The Thin Black Line
Every time we get on our bikes, we are playing a game of Russian Roulette. We take care to maintain our machines, to make sure they are in perfect running order, we look after our bodies to maximise our performance, and we, hopefully, abide by the rules of the road to keep ourselves safe from the dangers of other road users. But ultimately, our lives are in the hands of fate, destiny, or even other people. Ours is a sport fraught with danger, and every now and then, and increasingly all too often, we are reminded of the thin black line between life and death.
Such a reminder came today with the news that yet another Pro Cyclist, Kristof Goddaert, lost their life when going about their everyday job. Maybe we are less at risk in our own day-to-day lives than these athletes, but we shouldn’t take with a grain of salt the dangers that are inherent any and every time we cover ourselves with a thin shield of lycra, mount an 8kg piece of plastic, alloy and rubber, then surround ourselves with tonnes of fast-moving metal often operated by less-than-accommodating drivers. We should regard every motorist with caution, never knowing if they themselves are a cycle-aware operator or one of the increasingly common outspoken anti-cyclists that seem to crawl out of the woodwork to vent their disdain for us every time an online article regarding any aspect of sharing the road appears. Make no bones about it, there is a lot of contempt and anger towards cyclists from many drivers.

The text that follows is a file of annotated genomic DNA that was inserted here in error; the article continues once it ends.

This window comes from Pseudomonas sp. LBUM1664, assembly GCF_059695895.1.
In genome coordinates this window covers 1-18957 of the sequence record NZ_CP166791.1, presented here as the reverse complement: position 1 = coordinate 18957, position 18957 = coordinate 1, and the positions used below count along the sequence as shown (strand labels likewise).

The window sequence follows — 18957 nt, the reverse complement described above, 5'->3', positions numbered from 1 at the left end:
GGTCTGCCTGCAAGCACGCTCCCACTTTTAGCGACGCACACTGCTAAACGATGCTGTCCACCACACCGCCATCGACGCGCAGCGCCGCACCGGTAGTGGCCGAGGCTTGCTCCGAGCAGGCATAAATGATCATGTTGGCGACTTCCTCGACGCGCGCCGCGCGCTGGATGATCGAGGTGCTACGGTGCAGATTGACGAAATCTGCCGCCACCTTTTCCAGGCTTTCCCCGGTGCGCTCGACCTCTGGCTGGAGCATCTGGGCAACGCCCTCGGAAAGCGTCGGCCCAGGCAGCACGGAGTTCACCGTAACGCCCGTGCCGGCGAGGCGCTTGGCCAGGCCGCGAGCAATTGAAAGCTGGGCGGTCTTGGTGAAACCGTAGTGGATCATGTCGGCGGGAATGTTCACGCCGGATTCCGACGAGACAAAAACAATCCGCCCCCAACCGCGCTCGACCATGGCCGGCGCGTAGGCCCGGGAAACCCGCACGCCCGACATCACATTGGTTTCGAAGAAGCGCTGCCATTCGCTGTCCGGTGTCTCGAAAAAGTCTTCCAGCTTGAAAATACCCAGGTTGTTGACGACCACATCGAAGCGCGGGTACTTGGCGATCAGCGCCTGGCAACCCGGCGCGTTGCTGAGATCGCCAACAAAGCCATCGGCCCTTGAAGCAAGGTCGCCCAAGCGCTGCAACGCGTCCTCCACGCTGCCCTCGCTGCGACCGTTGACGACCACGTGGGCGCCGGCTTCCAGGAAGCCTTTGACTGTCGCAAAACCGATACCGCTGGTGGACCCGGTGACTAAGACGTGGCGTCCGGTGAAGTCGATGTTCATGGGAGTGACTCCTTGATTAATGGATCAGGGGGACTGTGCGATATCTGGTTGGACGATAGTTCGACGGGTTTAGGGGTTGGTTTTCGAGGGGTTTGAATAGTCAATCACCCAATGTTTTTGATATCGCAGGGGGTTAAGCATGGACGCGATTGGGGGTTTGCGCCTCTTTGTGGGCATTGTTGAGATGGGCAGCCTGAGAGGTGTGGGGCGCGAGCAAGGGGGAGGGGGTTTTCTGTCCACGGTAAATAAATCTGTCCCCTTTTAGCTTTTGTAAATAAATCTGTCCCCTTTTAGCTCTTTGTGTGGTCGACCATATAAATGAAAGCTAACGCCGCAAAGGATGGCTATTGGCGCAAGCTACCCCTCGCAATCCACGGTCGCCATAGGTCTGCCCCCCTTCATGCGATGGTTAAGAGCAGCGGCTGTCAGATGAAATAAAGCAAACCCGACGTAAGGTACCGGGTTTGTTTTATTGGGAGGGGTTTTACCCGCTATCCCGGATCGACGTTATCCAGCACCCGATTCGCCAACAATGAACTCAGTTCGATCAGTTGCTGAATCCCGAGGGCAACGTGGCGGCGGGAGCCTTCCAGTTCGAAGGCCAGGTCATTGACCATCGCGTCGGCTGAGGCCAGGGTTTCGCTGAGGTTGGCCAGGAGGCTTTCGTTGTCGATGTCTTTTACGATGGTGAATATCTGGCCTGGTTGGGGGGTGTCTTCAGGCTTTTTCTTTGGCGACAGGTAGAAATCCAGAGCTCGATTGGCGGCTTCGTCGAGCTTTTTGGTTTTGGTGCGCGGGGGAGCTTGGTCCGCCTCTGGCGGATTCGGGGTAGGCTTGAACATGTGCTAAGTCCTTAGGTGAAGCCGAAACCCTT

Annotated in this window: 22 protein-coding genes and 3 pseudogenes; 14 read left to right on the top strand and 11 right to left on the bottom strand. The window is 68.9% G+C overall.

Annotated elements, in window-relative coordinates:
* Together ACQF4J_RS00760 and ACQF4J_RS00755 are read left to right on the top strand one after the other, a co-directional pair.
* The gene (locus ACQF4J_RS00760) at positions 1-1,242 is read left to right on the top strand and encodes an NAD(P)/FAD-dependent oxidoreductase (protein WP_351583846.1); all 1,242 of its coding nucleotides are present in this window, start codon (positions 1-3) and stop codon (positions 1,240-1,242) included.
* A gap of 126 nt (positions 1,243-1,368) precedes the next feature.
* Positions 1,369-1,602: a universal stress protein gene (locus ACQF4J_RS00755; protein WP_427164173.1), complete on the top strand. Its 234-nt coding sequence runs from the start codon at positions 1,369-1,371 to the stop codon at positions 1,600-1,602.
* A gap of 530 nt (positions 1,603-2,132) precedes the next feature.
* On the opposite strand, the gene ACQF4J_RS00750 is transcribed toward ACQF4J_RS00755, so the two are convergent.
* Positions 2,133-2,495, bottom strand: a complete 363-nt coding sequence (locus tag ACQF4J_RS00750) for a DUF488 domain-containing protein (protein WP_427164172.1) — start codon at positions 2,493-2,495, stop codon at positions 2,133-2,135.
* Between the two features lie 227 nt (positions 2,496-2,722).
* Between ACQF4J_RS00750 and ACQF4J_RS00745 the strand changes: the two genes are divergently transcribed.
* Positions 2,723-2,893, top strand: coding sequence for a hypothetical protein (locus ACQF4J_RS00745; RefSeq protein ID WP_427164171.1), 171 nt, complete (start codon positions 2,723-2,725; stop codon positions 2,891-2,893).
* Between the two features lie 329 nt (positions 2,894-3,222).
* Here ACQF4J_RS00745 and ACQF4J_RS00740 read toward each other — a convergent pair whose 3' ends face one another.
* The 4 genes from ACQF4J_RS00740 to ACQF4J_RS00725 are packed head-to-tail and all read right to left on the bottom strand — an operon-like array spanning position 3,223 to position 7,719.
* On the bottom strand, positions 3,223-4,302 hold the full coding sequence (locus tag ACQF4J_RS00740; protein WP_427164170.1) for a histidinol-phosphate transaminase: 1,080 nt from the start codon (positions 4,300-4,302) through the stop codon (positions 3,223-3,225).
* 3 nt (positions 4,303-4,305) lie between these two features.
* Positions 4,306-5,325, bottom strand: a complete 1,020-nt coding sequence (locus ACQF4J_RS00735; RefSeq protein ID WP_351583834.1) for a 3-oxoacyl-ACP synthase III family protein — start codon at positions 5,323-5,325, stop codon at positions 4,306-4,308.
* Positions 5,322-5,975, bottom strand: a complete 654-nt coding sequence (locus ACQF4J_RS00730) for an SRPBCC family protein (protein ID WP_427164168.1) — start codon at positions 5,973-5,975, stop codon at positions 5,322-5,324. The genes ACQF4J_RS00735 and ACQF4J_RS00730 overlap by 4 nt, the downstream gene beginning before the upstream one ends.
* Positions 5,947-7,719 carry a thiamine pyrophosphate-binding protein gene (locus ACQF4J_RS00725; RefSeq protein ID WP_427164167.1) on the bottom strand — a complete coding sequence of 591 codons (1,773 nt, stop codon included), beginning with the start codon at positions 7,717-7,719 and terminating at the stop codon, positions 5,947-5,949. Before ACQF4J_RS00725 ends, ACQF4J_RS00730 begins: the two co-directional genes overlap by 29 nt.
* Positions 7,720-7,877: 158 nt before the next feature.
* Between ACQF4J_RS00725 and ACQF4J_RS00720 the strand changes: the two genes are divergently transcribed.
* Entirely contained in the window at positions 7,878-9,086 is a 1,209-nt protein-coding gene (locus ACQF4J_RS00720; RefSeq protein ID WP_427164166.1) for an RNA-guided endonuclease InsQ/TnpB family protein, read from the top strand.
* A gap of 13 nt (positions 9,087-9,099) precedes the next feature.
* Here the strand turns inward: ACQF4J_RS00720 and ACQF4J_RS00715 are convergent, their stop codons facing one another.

There’s only so much we can do to minimise our risk of not returning from a ride. Wearing a YJA is not going to help. Having a foam lid half-encasing our craniums will only do so much (let’s not get into a helmet debate here though). Not putting ourselves into a dangerous situation by flouting road rules, running red lights or riding erratically in traffic should be a no-brainer. Yet just by joining the arterial flow of cars, buses and trucks we put ourselves at the bottom of the transport food chain, and like a hyena in a lion-filled savannah, we need to be alert and aware of our surroundings and regard everyone around us a potential predator.
We’ve lost many of our own, and it’s often I think about our community friend @itburns when I kit up. Every time I read about another cyclist tragically killed, the reality of the dangers of our passion hits home, again, hard. Having met Kristof on KT12, when he gave up his time to talk to us before Paris-Roubaix, answering our questions, humouring us as he prepared for one of his most important days at work of the year, it feels that little bit more personal, even though our worlds were so far removed from each other. And now, he is removed from our world completely, a victim of bad luck, a tragic accident of circumstances that we might never consider could happen to us. Which only serves to remind us that it can.
Be careful out there, friends.